The findings of a study from researchers at UCL suggested we should be eating seven different portions of vegetables and fruit a day, rather than the five as currently recommended.
But it’s clear that many people already find it hard to meet the target of five, let alone seven, and suddenly it feels the goal posts have moved. And if there’s no chance of getting anywhere near seven, then you might as well just not listen.
Not many people achieve the recommendation of five portions per day – the current average intake is just under four.
Seven-a-day made good national headlines, but if you really dissect the research findings what you discover is that the reduced risk of dying from cancer and heart disease is associated with any increased intake of vegetables and fruit over and above one portion per day. So the more you eat, the more you reduce your risk. This means that if you eat three or four portions a day, you’re still doing well.
Given that most people find it difficult to achieve even five portions of vegetables and fruit a day, how can we make it both easier and enjoyable, rather than a task to be failed?
The research, published in the Journal of Epidemiology and Community Health, suggests it is particularly vegetables that we should be eating more of (for a number of reasons including that they contain less sugar) and fresh produce is best, so it makes sense to become wise as to where you can buy fresh at the most affordable price.
Some of the more reasonably priced supermarkets have an excellent selection of very good quality produce. It is good to get into the habit of also buying seasonal produce as not only are vegetables and fruit cheaper when they are in season but they also taste better.
And for an even better taste, growing your own can give a real sense of satisfaction. It is reasonably easy to grow courgettes, peas and beans in pots so you don’t even need that large a garden. Also outdoor tomatoes and pumpkins; potatoes and carrots can be grown in slightly deeper containers, with less space.
Canned And Frozen Count
But for many, for reasons of convenience from living busy lives, it is good to know that canned and frozen can contribute to vegetable intake. If you do have ready or other convenience meals, get into the habit of always having it with a large serving of frozen vegetables or a large salad.
Canned beans are very easy to add to casseroles and hot-pots. And canned sweetcorn goes well with many meal.
When you do cook, just throw in extra veg to homemade dishes like lasagne, bolognaise sauces, chillies and curries – the more the merrier. And vegetable stir-fries are great for using an assortment of leftover vegetables.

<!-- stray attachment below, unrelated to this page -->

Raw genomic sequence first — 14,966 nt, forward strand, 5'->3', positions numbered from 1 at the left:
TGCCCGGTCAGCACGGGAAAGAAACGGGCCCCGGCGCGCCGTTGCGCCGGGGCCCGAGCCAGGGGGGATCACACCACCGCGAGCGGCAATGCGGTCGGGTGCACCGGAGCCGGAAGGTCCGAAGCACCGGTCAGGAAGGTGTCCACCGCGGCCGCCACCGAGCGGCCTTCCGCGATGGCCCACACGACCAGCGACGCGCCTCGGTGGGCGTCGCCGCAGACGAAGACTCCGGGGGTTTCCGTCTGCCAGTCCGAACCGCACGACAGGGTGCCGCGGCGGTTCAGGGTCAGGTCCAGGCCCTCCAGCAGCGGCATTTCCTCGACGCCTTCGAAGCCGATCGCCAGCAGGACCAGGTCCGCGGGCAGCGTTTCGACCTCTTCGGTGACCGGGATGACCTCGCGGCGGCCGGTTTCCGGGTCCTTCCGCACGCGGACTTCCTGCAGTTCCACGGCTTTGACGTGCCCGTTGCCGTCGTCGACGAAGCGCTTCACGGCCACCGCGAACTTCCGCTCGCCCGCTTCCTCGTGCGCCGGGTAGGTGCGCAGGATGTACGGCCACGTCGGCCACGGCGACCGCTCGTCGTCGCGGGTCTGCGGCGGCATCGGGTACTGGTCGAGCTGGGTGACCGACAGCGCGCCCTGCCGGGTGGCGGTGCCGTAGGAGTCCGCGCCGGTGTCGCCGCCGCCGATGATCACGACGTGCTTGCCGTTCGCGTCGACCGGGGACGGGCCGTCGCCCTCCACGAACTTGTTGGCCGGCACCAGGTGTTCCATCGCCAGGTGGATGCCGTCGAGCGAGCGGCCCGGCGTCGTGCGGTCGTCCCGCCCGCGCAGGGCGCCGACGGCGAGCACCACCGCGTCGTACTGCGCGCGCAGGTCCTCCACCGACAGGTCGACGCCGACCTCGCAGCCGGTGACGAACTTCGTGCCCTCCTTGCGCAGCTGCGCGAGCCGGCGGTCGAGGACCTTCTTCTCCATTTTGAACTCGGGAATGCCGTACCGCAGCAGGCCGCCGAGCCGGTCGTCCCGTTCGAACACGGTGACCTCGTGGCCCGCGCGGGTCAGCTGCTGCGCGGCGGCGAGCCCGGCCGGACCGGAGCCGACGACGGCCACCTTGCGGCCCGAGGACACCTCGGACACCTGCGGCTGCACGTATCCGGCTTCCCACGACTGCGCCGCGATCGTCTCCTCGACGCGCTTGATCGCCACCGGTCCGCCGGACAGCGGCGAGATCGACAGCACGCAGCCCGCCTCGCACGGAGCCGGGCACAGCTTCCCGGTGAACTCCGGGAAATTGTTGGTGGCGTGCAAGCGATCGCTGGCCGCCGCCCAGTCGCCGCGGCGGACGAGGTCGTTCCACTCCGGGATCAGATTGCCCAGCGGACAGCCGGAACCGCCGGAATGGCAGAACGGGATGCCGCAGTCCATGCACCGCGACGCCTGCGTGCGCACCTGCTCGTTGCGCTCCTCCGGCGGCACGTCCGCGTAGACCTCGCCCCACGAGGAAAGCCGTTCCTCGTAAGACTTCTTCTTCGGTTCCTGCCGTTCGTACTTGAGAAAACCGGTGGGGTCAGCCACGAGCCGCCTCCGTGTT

Then there are vegetable smoothies (not to everyone’s taste though) and if you normally just have one type of vegetable with your main meal, try and have two.
Size And Variety
The other key point of both this latest research and our previous knowledge is that variety is important – the more different types of vegetables you can include in your diet the better. Traditionally the advice has been to try to include a variety of vegetables of different colors and this guidance is still valid.
As a community dietitian, I often came across concern about what counts as a portion. In terms of weight, one serving is around 80g, the equivalent of two to three tablespoons of peas.
Another really good guide to portion size for vegetables and fruits is to think about it as the amount you can fit into a clenched fist.
Around two servings of fruit a day would be ideal. A small glass of unsweetened fruit juice has traditionally been counted as contributing towards the recommended intake but because of the concentrated fruit sugars it is much better to have fresh whole fruit.
Dried fruits can be a convenient option. Again variety is key and trying new fruits can make the diet more interesting.
For many people one of the anxieties about buying fresh vegetables and fruit is that they don’t last long and there can be a lot of waste so it can be helpful to both plan meals and also to add any left-overs to other meals/dishes – be creative. And the most important thing is not to get too hung up on quotas and feel guilty or a failure for not eating recommended amounts.
Author: Amanda Avery, Lecturer in Nutrition, University of Nottingham
This article was originally published on The Conversation.